Diagnosing constipation (Posted late on 07/21 from 07/20)

Many people, even the elderly, can help treat their own constipation by looking into what may have caused it in the first place. They typically begin by examining their own lifestyle, the look at their diet, level of daily exercise and then their bowel habits.

If they discover that they put off having a bowel movement when the urge is upon them, for whatever reason, they may just discover their issue. If they ignore the urge simply because it isn’t convenient for them, then they need to plan ahead; take preventative measures if you will. One way to do this is to add fiber to the diet, drink plenty of fluids and getting regular exercise.

If the preventatives don’t work, if the problem does not get relieved, then you need to get your client to the doctor. This is especially true if their constipation is paired with rectal bleeding, abdominal pain or bloating (abdominal distension). The medical physician will have much more information on how to treat your client, especially after they do a physical and digital rectal exam.

The doctor will most likely confirm or deny fecal impaction after examining the abdomen and checking for a mass of impacted feces during the rectal exam. He or she may even order more tests which could include blood tests, plain abdominal X-rays, a barium enema or sigmoidoscopy. The sigmoidoscopy is a special instrument used to view the lower colon.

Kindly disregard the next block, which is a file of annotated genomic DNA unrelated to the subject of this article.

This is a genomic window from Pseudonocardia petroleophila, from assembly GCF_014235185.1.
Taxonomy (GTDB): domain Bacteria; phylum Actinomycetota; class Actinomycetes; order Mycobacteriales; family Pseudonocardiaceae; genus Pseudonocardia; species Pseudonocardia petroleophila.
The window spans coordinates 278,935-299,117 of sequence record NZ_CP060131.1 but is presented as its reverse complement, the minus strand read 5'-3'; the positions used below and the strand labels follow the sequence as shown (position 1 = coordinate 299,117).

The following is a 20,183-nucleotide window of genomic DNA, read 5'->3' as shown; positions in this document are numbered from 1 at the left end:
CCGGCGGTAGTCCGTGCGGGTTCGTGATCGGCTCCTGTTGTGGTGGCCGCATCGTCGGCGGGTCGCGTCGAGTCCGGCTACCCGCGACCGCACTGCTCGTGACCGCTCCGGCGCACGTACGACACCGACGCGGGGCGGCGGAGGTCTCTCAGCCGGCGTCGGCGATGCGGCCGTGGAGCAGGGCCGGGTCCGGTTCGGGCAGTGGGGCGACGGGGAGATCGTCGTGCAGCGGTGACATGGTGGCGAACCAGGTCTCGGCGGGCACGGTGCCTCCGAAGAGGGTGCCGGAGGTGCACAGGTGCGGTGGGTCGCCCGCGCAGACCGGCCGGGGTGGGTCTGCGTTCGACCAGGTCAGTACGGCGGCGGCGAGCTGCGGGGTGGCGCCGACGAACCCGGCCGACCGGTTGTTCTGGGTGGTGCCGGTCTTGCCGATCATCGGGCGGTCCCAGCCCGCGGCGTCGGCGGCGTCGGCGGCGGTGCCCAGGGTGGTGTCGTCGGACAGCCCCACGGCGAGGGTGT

The reason that physicians go through so much trouble is that constipation can actually be a symptom of colon cancer. Colon cancer increases with age, so people over the age of 50 should be up-to-date with screening for polyps and cancer. They will use colonoscopy or other tests in order to make or break the diagnosis.

As their caregiver, being on top of your clients’ medical issues can only help them to be healthy and stay healthy; proving yet again that With Age Comes Respect.

About melissalstoneburner

Melissa is the proud mother of two boys. She also like to take care of all of her elderly clients as though they were her actual flesh and blood, too. Melissa began her elderly care business, Time to Care, in August, 2012. Since then, she has successfully seen several clients through life and onto the next life. She writes about what she knows, what she doesn't know, and reveals all the research in between. She believes that elderly care is the best thing she has ever done in life; second only to being a mother!
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